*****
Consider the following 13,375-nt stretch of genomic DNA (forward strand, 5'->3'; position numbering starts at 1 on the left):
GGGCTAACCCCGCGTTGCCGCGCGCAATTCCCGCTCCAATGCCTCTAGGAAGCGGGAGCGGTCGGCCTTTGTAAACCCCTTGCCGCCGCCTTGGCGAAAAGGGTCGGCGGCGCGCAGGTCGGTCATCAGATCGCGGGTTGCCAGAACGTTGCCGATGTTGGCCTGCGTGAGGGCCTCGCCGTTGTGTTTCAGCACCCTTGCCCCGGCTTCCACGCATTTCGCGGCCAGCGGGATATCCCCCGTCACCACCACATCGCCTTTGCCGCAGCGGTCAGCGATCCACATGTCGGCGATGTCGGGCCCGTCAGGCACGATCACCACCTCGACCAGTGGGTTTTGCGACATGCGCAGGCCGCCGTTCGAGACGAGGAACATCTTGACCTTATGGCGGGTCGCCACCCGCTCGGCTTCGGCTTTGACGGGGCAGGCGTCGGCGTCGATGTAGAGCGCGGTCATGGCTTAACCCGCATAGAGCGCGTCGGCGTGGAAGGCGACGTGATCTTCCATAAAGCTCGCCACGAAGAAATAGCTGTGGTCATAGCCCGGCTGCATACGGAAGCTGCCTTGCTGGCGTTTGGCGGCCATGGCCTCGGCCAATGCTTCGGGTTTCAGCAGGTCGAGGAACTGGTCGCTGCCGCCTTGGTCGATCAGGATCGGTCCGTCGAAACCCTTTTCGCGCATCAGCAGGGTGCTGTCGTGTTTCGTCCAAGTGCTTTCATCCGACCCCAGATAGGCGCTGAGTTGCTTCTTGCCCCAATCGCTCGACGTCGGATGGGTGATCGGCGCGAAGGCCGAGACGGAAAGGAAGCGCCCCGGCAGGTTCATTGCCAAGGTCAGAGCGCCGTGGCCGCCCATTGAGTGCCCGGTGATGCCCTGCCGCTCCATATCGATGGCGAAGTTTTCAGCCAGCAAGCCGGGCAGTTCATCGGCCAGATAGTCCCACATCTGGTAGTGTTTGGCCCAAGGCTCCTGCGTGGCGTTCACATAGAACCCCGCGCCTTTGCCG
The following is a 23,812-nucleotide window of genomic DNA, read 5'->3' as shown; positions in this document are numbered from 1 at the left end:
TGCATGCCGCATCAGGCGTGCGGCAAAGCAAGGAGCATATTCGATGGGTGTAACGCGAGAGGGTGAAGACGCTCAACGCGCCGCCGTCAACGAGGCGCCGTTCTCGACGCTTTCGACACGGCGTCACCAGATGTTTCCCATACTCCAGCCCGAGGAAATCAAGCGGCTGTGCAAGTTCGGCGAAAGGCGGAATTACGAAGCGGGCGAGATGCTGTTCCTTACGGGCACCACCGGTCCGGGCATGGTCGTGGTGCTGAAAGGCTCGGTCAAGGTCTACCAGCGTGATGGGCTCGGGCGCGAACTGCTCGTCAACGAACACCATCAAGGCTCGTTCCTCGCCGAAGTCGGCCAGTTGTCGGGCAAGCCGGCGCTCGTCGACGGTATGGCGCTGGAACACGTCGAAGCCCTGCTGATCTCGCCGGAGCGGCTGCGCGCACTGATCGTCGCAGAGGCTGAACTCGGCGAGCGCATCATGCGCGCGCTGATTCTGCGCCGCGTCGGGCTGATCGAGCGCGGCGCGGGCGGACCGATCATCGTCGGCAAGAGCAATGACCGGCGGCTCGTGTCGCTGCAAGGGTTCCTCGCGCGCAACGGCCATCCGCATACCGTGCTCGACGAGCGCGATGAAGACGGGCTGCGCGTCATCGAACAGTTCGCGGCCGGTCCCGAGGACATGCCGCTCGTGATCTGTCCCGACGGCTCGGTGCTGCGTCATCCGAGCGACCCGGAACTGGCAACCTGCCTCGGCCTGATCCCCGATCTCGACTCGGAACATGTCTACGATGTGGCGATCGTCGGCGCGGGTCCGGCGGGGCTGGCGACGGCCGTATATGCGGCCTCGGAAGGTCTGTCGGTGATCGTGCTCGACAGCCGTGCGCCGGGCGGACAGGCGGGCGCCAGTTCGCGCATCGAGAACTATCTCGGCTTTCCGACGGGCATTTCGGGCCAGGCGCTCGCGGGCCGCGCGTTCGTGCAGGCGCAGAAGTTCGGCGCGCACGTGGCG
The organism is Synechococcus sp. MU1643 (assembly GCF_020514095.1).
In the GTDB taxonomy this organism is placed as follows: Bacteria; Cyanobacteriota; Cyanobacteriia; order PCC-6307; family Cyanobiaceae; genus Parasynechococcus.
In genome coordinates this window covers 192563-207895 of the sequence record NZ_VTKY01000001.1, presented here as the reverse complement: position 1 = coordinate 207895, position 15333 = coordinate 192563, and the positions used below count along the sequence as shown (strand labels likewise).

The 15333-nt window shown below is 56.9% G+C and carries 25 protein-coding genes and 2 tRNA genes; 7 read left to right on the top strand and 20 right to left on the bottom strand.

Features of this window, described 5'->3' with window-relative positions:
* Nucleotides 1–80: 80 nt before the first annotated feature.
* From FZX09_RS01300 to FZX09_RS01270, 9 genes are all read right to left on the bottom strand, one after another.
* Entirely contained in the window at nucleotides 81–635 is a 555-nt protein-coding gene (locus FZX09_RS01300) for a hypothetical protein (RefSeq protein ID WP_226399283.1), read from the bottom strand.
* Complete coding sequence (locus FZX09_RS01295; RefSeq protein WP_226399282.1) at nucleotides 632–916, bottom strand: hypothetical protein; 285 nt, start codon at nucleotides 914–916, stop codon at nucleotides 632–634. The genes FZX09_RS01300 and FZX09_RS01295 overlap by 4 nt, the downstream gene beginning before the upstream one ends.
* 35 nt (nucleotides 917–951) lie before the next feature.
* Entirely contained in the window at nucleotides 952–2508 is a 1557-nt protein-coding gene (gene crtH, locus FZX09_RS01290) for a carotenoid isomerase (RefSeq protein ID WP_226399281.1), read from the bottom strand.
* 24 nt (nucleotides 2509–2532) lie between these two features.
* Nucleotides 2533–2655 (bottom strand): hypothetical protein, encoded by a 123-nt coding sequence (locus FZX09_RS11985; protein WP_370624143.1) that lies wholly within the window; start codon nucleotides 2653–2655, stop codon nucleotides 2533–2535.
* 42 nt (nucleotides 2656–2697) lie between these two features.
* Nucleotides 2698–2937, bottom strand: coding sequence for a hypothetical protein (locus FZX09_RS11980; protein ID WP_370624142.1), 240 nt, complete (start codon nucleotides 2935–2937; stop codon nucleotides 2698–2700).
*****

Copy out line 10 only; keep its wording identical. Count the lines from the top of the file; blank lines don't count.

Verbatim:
* Nucleotides 1–80: 80 nt before the first annotated feature.